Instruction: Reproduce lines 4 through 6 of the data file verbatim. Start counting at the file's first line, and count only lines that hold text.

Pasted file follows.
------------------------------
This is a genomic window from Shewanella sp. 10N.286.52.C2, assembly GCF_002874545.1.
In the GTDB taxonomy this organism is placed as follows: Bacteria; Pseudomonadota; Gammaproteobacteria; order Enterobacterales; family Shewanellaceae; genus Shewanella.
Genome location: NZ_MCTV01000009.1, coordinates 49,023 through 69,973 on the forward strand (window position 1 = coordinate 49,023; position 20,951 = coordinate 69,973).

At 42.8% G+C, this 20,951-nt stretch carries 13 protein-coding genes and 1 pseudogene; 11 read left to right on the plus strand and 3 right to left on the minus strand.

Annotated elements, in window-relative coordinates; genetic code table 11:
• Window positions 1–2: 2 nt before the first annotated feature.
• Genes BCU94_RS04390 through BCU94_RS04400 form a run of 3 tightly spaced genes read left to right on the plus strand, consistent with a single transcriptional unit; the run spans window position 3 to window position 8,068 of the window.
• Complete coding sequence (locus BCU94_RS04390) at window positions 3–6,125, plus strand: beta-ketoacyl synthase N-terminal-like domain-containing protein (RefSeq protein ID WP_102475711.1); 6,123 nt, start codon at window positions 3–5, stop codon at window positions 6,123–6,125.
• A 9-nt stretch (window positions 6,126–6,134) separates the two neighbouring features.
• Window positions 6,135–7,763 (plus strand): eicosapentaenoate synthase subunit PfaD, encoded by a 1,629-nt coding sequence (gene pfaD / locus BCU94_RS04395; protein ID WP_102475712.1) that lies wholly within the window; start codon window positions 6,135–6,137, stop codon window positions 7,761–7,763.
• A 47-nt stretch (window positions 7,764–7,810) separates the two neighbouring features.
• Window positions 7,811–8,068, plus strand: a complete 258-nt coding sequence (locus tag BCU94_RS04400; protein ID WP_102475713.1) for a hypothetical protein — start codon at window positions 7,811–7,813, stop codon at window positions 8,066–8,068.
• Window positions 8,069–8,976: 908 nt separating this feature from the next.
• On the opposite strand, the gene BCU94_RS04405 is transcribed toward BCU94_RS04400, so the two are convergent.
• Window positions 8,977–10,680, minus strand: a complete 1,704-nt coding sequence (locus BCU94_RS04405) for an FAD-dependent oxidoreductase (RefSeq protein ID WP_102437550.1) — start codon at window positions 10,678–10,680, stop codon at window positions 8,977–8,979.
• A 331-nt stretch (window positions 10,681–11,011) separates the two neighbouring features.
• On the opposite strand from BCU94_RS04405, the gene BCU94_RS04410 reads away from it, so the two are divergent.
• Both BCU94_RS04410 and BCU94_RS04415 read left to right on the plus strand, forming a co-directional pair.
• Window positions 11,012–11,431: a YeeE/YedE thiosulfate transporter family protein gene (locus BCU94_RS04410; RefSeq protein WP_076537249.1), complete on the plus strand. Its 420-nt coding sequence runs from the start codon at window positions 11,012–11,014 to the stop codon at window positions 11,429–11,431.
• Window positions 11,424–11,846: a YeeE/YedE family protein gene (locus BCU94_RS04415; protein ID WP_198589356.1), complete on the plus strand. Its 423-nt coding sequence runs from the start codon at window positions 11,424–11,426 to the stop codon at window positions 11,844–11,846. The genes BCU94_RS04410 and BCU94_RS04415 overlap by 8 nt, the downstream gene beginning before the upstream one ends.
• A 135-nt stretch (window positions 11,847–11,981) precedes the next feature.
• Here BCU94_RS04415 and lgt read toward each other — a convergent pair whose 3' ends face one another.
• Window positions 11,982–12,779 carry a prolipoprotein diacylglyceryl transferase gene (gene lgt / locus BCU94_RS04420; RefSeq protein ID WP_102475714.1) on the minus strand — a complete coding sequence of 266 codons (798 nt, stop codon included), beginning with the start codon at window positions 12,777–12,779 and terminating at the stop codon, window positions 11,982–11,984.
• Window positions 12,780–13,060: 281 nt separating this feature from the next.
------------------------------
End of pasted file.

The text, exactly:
At 42.8% G+C, this 20,951-nt stretch carries 13 protein-coding genes and 1 pseudogene; 11 read left to right on the plus strand and 3 right to left on the minus strand.

Annotated elements, in window-relative coordinates; genetic code table 11:
• Window positions 1–2: 2 nt before the first annotated feature.